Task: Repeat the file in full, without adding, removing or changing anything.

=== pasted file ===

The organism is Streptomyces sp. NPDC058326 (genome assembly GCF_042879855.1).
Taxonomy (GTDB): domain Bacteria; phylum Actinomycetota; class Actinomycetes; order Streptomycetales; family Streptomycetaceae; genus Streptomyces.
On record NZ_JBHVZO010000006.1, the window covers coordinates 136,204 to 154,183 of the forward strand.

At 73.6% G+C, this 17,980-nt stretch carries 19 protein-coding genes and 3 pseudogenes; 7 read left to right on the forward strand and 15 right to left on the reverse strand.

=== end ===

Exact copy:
The organism is Streptomyces sp. NPDC058326 (genome assembly GCF_042879855.1).
Taxonomy (GTDB): domain Bacteria; phylum Actinomycetota; class Actinomycetes; order Streptomycetales; family Streptomycetaceae; genus Streptomyces.
On record NZ_JBHVZO010000006.1, the window covers coordinates 136,204 to 154,183 of the forward strand.

At 73.6% G+C, this 17,980-nt stretch carries 19 protein-coding genes and 3 pseudogenes; 7 read left to right on the forward strand and 15 right to left on the reverse strand.